The new Philips CoralCare Gen2 in our DaniReef LAB
How to value these numbers in aquarium?
This is a good question. At first we thought that we could transport these values to the aquarium tout-court. Than we filled the aquarium, insert the probe and redone the measurements. We fazed but, as we have already said in elsewhere, we’re going to talk about this in another article. Basically, while at 20 cm the result is practically the same, as we progressed, thanks to the glass and the water itself reflecting the light, we found even the double of the values measured in air. Obviously this isn’t a detail that can be standardized, so we think that our method of calculation is the most correct, and the best for the comparison of coverages of different ceiling lights.
The comparison with other ceiling lights on the market
Recently we started to use the new Apogee’s Quantum Meter MQ-510. For this we can’t completely compare the data of other ceiling lights because before we used the probe Seneye.
|AI Hydra 32 HD at 17 cm||560.000||430||90,50||1.303||6.190|
|AI Hydra 32 HD at 37 cm||563.000||430||90,50||1.310||6.224|
|AI Hydra 32 HD at 57 cm||463.000||430||90,50||1.076||5.112|
|Aqamai LRM at 17 cm||643.000||465||90,88||1.382||7.071|
|Aqamai LRM at 37 cm||722.000||465||90,88||1.552||7.941|
|Aqamai LRM at 57 cm||616.000||465||90,88||1.326||6.783|
|Aqamai LRS at 17 cm||276.000||289||47,59||955||5.797|
|Aqamai LRS at 37 cm||312.000||289||47,59||1.078||6.547|
|Aqamai LRS at 57 cm||254.000||289||47,59||880||5.343|
|ATI Straton at 17 cm||2.018.232||890||211||2.268||9.565|
|ATI Straton at 37 cm||1.409.595||890||211||1.584||6.681|
|ATI Straton at 57 cm||957.209||890||211||1.076||4.537|
|Cetus 2 at 17 cm||410.000||215||60,68||1.906||6.756|
|Cetus 2 at 37 cm||291.000||215||60,68||1.353||4.793|
|Cetus 2 at 57 cm||174.000||215||60,68||807||2.861|
|Orphek OR2 Blue Plus 120 cm at 17 cm||323.000||180||54,69||1.794||5.906|
|Orphek OR2 Blue Plus 120 cm at 37 cm||291.000||180||54,69||1.616||5.321|
|Orphek OR2 Blue Plus 120 cm at 57 cm||259.000||180||54,69||1.438||4.736|
|Orphek OR2 Reef Day Plus 120 cm at 17 cm||255.000||180||54,69||1.418||4.667|
|Orphek OR2 Reef Day Plus 120 cm at 37 cm||233.000||180||54.69||1.292||4.252|
|Orphek OR2 Reef Day Plus 120 cm at 57 cm||225.000||180||54.69||1.251||4.117|
|Philips CoralCare at 17 cm||1.859.000||749||190,5||2.481||9.756|
|Philips CoralCare at 37 cm||1.341.000||749||190,5||1.790||7.037|
|Philips CoralCare ta 57 cm||933.000||749||190,5||1.246||4.899|
|Philips CoralCare Gen2 at 17 cm||1.330.430||749||168,5||1.780||7.914|
|Philips CoralCare Gen2 at 37 cm||920.277||749||168,5||1.229||5.461|
|Philips CoralCare Gen2 at 57 cm||631.087||749||168,5||843||3.745|
Both for what regards the energy per watt, considering the PAR, and for the energy per euro, it’s lower than the old Philips Coralcare and the ATI Straton.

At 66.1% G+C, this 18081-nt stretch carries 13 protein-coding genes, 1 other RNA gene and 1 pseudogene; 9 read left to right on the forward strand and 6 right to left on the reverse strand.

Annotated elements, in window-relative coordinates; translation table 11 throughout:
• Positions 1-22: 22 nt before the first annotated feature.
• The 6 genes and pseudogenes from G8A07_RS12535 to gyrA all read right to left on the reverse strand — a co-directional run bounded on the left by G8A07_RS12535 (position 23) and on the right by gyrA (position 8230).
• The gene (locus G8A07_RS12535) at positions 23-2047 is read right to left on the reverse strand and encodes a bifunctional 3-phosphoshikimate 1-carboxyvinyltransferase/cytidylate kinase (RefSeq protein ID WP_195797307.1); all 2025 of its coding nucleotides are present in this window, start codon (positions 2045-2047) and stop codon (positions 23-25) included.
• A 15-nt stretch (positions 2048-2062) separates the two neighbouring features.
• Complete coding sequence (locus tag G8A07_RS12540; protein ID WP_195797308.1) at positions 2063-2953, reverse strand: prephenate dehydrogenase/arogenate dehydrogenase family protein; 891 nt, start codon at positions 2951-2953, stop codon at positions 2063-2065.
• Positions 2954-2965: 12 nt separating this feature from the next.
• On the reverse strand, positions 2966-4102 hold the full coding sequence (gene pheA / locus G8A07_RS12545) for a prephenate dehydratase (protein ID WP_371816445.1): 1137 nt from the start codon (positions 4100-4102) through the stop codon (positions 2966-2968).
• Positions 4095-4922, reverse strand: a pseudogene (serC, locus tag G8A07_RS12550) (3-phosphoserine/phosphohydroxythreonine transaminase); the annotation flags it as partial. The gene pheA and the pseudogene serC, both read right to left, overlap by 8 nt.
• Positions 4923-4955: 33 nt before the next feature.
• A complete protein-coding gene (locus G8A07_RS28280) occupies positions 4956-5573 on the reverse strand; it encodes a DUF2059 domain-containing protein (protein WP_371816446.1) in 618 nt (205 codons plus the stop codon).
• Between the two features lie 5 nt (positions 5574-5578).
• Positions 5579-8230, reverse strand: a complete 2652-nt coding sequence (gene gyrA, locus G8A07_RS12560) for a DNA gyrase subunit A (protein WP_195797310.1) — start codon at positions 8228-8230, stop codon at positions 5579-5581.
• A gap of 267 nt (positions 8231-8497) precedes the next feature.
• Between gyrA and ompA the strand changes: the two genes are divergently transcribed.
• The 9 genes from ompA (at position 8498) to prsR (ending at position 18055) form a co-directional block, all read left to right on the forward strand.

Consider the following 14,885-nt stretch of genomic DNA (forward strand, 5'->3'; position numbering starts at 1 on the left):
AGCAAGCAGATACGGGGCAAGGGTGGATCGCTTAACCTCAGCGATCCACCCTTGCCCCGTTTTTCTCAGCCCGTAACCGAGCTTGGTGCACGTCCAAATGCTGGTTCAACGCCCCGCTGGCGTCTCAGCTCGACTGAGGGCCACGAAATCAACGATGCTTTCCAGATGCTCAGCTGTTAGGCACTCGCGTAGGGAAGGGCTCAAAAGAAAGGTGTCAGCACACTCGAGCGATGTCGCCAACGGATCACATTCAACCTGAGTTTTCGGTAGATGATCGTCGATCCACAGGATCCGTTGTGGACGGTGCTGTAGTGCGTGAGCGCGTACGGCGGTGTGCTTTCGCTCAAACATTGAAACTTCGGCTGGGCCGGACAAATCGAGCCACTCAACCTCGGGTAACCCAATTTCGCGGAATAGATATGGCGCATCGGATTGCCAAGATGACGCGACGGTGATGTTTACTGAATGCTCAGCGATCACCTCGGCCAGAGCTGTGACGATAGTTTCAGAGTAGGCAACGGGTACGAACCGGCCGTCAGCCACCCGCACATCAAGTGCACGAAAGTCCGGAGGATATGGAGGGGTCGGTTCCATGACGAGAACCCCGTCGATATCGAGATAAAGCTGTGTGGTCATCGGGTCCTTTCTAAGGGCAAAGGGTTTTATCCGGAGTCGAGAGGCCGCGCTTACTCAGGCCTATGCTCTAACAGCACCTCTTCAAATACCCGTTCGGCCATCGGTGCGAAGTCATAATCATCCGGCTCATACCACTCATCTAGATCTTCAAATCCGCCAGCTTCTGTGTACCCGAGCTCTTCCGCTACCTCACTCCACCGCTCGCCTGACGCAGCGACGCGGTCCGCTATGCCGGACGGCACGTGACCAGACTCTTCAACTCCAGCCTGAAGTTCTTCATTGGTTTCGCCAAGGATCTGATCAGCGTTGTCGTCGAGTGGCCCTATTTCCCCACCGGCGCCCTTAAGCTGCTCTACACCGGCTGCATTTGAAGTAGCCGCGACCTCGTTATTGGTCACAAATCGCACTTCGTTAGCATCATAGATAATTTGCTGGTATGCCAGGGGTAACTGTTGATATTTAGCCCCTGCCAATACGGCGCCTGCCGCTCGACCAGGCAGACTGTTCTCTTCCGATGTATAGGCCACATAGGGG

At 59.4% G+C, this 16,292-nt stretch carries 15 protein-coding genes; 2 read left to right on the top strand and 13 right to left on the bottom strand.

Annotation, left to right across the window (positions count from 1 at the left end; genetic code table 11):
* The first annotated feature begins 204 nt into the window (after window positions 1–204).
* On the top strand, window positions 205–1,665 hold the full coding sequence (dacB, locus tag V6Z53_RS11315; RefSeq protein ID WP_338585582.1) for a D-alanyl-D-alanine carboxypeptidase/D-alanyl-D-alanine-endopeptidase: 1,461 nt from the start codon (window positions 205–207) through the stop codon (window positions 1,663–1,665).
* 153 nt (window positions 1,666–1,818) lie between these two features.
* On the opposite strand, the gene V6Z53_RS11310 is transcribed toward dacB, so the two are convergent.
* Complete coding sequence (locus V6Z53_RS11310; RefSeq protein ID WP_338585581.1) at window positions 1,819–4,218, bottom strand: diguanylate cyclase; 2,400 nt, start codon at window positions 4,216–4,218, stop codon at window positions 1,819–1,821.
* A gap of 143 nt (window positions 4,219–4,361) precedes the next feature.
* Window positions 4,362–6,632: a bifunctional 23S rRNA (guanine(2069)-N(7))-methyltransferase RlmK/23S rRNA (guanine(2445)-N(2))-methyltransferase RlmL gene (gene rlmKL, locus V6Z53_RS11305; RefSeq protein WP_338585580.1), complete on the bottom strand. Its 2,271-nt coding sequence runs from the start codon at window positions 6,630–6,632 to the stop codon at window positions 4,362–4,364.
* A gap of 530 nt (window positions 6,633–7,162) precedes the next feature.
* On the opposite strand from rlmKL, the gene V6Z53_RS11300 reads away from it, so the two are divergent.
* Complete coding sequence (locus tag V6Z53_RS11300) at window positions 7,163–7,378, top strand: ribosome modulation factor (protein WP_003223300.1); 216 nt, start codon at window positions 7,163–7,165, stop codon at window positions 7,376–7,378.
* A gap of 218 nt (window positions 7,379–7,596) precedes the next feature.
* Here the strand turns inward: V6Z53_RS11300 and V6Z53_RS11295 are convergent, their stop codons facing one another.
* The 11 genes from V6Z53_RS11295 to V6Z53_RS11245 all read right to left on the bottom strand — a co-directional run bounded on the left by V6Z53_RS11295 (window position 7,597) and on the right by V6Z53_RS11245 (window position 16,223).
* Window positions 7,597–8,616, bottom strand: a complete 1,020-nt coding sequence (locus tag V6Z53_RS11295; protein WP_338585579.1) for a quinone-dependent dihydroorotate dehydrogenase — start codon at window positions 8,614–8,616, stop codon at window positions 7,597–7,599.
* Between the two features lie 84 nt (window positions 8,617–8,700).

PAR yes PAR no
We should spend more words here. The PAR express the photosynthetically active radiation (PAR). It’s a measure of the energy of the solar radiation intercepted by the chlorophyll a and b in plants. It’s a measure of the actual available energy for the photosynthesis, that’s lower than the total energy coming from the Sun, because the absorption spectrum of the chlorophyll is not very wide. The PAR are about 41% of the total solar radiation. It’s concentrated in the red and blue bands, with peaks of 430 and 680 nm of wavelength corresponding to the visible radiation.
At Philips they studied in depth this topic in order to improve their ceiling lights. They tried an unconventional, but very thought out way, to achieve their goal.
Old and new CoralCare: which differences?
The new CoralCare Gen2 uses the new LED Lumileds and the spectrum is optimized for the growth and wealth of the corals. In fact, it has more LED at 470nm in order to improve even more the fluorescence. Some years ago the problem with this wavelength was that the 470 nm LED had a WPE (wall-plug efficiency) lower that the 450 nm LED, and it didn’t compensate that this was the best wavelength for corals. This new generation of LED lowered the difference of efficiency enough that now it’s more convenient for the corals (in terms of usability) and for the whole performance of the spectrum.
From this derives also the decreasing of the power about 10%. This is due to the thinner design of the ceiling light that reduced the heatsink from 10 to 7 kg. Even with more efficient LED and a more efficient optical system, the maximum capacity of this design is calculated in 170 W. But given the fact that the main part of the customers never used the previous CoralCares at 100% of their power, they don’t think this power reduction is such a big problem.